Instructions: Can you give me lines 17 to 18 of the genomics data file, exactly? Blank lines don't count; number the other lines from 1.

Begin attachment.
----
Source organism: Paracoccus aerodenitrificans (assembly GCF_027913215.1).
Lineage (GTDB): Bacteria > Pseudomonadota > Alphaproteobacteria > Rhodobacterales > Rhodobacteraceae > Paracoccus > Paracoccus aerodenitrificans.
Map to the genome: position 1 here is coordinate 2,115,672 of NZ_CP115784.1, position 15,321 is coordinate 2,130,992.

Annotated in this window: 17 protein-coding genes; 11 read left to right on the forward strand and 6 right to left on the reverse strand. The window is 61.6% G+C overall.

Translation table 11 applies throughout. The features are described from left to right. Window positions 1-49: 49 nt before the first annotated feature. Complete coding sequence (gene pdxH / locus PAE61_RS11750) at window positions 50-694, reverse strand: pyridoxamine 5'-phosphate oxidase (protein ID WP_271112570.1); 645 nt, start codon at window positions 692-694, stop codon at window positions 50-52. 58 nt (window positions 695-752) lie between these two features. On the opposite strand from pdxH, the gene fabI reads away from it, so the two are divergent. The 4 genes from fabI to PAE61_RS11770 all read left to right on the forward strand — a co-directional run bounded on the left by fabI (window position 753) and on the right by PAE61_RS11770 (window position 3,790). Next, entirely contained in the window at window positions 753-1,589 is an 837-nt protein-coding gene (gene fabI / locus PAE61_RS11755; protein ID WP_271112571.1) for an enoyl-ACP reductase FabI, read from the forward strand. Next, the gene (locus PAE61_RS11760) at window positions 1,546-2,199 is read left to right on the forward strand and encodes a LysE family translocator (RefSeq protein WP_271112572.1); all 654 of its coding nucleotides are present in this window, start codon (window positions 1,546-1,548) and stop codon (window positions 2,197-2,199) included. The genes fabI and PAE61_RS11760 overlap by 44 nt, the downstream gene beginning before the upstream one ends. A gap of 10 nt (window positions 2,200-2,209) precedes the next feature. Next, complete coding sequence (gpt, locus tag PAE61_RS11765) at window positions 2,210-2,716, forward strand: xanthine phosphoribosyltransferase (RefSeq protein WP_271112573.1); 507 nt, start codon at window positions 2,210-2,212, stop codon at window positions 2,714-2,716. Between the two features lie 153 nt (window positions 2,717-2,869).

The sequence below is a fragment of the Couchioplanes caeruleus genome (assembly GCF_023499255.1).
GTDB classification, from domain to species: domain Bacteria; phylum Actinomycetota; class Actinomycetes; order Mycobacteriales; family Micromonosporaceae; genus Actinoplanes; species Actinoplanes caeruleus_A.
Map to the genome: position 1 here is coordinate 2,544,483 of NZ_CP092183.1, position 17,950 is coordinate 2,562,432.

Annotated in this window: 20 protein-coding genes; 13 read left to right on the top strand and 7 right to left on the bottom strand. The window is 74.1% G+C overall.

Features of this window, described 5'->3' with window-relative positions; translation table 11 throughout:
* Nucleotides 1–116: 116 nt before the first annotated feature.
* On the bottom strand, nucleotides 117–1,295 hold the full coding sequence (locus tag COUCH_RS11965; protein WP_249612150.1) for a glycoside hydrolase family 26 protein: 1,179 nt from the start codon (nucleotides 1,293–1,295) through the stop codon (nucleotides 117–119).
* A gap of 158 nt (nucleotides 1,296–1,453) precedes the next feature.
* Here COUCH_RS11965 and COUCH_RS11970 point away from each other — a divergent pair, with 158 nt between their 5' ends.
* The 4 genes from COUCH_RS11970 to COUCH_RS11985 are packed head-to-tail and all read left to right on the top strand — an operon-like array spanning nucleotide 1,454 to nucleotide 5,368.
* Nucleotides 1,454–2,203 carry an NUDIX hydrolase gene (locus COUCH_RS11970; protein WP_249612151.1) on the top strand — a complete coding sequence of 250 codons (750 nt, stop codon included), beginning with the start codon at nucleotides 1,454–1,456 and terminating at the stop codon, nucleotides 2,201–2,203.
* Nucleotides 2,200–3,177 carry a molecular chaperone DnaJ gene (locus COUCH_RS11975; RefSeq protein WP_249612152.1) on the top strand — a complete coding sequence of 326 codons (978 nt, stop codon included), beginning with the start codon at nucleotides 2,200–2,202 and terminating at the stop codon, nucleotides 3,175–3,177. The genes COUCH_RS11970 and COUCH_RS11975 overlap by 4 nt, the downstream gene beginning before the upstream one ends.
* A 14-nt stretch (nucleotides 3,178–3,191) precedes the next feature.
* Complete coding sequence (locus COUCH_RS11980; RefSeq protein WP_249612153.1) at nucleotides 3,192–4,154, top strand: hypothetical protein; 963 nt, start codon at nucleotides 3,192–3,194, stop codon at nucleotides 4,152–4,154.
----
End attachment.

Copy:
* Nucleotides 2,200–3,177 carry a molecular chaperone DnaJ gene (locus COUCH_RS11975; RefSeq protein WP_249612152.1) on the top strand — a complete coding sequence of 326 codons (978 nt, stop codon included), beginning with the start codon at nucleotides 2,200–2,202 and terminating at the stop codon, nucleotides 3,175–3,177. The genes COUCH_RS11970 and COUCH_RS11975 overlap by 4 nt, the downstream gene beginning before the upstream one ends.
* A 14-nt stretch (nucleotides 3,178–3,191) precedes the next feature.